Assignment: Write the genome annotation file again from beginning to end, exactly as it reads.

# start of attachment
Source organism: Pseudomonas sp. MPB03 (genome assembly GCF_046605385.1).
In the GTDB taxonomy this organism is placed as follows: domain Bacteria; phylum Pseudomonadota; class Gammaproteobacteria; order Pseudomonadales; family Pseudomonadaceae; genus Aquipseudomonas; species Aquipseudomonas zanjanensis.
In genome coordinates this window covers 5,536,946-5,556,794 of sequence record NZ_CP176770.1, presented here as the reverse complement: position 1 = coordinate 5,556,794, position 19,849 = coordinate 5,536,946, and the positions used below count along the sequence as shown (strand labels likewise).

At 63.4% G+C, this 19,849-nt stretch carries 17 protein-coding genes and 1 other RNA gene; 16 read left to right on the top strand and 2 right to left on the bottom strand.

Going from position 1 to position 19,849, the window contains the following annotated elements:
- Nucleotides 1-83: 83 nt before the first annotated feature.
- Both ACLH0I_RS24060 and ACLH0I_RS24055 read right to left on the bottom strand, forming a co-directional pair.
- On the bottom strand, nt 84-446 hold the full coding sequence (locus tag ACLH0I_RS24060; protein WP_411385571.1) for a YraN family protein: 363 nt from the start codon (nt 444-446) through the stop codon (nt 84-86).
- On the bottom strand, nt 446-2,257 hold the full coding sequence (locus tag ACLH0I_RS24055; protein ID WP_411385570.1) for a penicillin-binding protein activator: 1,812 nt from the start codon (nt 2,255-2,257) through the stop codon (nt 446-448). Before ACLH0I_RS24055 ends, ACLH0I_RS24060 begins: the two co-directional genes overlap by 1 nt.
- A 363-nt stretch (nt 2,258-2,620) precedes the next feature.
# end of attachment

Source organism: Pseudomonas sp. MPB03 (genome assembly GCF_046605385.1).
In the GTDB taxonomy this organism is placed as follows: domain Bacteria; phylum Pseudomonadota; class Gammaproteobacteria; order Pseudomonadales; family Pseudomonadaceae; genus Aquipseudomonas; species Aquipseudomonas zanjanensis.
In genome coordinates this window covers 5,536,946-5,556,794 of sequence record NZ_CP176770.1, presented here as the reverse complement: position 1 = coordinate 5,556,794, position 19,849 = coordinate 5,536,946, and the positions used below count along the sequence as shown (strand labels likewise).

At 63.4% G+C, this 19,849-nt stretch carries 17 protein-coding genes and 1 other RNA gene; 16 read left to right on the top strand and 2 right to left on the bottom strand.

Going from position 1 to position 19,849, the window contains the following annotated elements:
- Nucleotides 1-83: 83 nt before the first annotated feature.
- Both ACLH0I_RS24060 and ACLH0I_RS24055 read right to left on the bottom strand, forming a co-directional pair.
- On the bottom strand, nt 84-446 hold the full coding sequence (locus tag ACLH0I_RS24060; protein WP_411385571.1) for a YraN family protein: 363 nt from the start codon (nt 444-446) through the stop codon (nt 84-86).
- On the bottom strand, nt 446-2,257 hold the full coding sequence (locus tag ACLH0I_RS24055; protein ID WP_411385570.1) for a penicillin-binding protein activator: 1,812 nt from the start codon (nt 2,255-2,257) through the stop codon (nt 446-448). Before ACLH0I_RS24055 ends, ACLH0I_RS24060 begins: the two co-directional genes overlap by 1 nt.
- A 363-nt stretch (nt 2,258-2,620) precedes the next feature.